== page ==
Research Paper Volume 11, Issue 6 pp 1619—1632
Cellular retinoic acid binding protein-II expression and its potential role in skin aging
- 1 Anatomic Pathology, Department of Biomedicine and Prevention, Tor Vergata University, Rome, Italy
- 2 Dermatology, Department of Internal Medicine, Tor Vergata University, Rome, Italy
- 3 Department of Clinical Science and Translational Medicine, Tor Vergata University, Rome, Italy
- 4 Department of Biomedical Sciences, Catholic University Our Lady of Good Counsel, Tirana, Albania
received: September 19, 2018 ; accepted: February 1, 2019 ; published: March 18, 2019 ;https://doi.org/10.18632/aging.101813
How to Cite
Copyright: Bielli et al. This is an open‐access article distributed under the terms of the Creative Commons Attribution License (CC BY 3.0), which permits unrestricted use, distribution, and reproduction in any medium, provided the original author and source are credited.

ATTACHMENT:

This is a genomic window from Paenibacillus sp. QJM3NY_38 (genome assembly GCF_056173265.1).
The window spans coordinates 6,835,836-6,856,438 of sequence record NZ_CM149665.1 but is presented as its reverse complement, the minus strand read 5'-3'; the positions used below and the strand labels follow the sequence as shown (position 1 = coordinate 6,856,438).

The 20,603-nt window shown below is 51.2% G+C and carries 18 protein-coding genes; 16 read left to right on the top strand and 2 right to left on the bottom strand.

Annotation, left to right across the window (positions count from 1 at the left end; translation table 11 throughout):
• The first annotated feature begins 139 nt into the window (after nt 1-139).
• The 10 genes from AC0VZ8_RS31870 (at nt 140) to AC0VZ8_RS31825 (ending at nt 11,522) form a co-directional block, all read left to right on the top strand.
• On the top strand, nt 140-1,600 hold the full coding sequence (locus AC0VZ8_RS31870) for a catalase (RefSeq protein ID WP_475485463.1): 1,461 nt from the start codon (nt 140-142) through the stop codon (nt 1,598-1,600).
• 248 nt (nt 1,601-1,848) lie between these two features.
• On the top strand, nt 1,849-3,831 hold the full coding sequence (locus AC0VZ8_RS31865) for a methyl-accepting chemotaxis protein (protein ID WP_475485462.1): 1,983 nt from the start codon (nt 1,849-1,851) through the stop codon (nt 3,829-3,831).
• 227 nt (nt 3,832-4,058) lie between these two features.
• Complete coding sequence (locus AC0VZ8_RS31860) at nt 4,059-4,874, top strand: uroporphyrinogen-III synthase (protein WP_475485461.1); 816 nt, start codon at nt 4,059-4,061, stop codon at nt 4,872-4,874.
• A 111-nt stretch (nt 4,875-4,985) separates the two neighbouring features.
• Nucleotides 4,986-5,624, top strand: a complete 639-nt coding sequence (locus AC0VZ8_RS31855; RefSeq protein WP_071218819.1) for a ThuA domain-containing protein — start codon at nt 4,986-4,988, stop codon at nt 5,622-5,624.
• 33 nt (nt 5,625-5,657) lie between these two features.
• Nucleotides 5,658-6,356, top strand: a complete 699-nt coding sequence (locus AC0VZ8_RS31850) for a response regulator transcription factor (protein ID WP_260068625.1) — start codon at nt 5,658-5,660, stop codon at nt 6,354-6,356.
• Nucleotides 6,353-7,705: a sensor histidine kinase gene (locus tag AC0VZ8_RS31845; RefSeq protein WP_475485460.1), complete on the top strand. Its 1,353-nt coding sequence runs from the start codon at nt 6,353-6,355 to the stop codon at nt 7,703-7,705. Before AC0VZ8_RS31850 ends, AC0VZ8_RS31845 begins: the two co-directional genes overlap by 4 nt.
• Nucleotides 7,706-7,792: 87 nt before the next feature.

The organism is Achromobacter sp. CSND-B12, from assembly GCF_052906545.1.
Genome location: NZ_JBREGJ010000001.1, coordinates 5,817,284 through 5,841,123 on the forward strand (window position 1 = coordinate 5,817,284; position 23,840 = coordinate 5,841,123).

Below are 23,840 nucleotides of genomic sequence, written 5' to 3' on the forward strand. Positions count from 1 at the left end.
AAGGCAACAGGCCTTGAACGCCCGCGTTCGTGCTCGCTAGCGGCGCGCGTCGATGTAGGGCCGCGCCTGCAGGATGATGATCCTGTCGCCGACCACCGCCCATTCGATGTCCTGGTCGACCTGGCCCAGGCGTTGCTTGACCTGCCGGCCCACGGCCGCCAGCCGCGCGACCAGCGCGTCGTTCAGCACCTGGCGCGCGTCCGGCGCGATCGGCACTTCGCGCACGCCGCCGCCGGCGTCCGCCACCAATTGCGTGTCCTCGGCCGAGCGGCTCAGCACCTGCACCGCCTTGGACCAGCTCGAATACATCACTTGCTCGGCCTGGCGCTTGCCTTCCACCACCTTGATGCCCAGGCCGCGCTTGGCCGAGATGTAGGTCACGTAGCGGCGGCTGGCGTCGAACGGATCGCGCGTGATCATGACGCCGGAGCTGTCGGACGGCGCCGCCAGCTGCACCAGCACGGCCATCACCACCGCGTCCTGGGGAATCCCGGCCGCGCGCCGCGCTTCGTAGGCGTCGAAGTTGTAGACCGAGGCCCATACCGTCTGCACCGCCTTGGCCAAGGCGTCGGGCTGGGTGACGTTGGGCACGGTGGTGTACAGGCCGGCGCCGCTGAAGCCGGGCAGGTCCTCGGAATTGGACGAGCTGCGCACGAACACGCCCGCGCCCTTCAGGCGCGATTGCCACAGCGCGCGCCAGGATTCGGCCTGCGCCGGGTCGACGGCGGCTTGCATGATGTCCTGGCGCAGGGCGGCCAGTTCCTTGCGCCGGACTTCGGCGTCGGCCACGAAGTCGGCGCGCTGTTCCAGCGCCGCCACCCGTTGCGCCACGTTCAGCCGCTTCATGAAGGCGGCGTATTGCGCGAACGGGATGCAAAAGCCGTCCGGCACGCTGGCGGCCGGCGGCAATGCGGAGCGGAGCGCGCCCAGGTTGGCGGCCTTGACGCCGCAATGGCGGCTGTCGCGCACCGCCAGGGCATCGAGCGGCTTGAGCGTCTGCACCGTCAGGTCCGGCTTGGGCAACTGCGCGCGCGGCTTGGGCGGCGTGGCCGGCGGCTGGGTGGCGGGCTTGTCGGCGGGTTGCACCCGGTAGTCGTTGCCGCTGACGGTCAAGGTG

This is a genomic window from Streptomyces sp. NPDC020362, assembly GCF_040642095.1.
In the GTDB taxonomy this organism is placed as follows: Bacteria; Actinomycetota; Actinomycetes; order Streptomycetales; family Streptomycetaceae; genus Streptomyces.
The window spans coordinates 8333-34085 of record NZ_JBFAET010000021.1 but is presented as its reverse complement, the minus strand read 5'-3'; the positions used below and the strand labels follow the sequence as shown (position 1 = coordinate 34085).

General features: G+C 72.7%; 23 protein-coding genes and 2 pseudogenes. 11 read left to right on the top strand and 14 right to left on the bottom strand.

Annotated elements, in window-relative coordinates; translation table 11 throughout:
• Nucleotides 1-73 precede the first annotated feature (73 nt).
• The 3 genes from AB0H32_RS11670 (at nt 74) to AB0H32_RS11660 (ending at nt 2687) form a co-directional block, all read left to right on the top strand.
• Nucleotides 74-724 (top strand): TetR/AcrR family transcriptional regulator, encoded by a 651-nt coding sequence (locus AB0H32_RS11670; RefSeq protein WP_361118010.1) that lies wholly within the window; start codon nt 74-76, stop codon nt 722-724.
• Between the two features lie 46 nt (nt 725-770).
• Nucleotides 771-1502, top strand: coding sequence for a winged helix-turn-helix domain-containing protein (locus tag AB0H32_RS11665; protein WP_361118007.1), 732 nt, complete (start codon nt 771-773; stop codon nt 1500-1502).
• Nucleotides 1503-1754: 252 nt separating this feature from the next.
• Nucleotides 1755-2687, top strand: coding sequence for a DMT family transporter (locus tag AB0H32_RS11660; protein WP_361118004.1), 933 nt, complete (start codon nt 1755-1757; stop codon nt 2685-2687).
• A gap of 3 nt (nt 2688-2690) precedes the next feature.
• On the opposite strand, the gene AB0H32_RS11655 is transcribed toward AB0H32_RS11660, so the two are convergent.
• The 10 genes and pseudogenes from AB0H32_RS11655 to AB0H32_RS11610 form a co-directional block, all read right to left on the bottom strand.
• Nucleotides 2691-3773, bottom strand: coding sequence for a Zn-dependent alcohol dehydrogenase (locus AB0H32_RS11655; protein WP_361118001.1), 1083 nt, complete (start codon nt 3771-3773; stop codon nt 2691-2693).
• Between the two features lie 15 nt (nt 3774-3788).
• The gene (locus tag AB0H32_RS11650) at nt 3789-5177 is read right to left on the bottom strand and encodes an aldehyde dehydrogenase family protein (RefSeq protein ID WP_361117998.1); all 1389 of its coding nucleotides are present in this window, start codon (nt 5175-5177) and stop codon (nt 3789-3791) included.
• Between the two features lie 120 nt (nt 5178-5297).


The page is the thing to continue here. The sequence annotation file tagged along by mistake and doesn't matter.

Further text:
Skin aging is an intricate biological process consisting of intrinsic and extrinsic alterations of epidermal and dermal structures. Retinoids play an important role in epidermal cell growth and differentiation and are beneficial to counteract skin aging. Cellular retinoic acid binding protein-II (CRABP-II) selectively binds all trans-retinoic acid, the most active retinoid metabolite, contributing to regulate intracytoplasmic retinoid trafficking and keratinocyte differentiation. Immunohistochemistry revealed a reduced epidermal and dermal CRABP-II expression in aged human and mouse skin. To better clarify the role of CRABP-II, we investigated age-related skin changes in CRABP-II knock-out mice. We documented an early reduction of keratinocyte layers, proliferation and differentiation rate, dermal and hypodermal thickness, pilosebaceous units and dermal vascularity in CRABP-II knock-out compared with wild-type mice. Ultrastructural investigation documented reduced number and secretion of epidermal lamellar bodies in CRABP-II knock-out compared with wild-type mice. Cultured CRABP-II knock-out-derived dermal fibroblasts proliferated less and showed reduced levels of TGF-β signal-related genes, Col1A1, Col1A2, and increased MMP2 transcripts compared with those from wild-type. Our data strongly support the hypothesis that a reduction of CRABP-II expression accelerates and promotes skin aging, and suggest CRABP-II as a novel target to improve the efficacy of retinoid-mediated anti-aging therapies.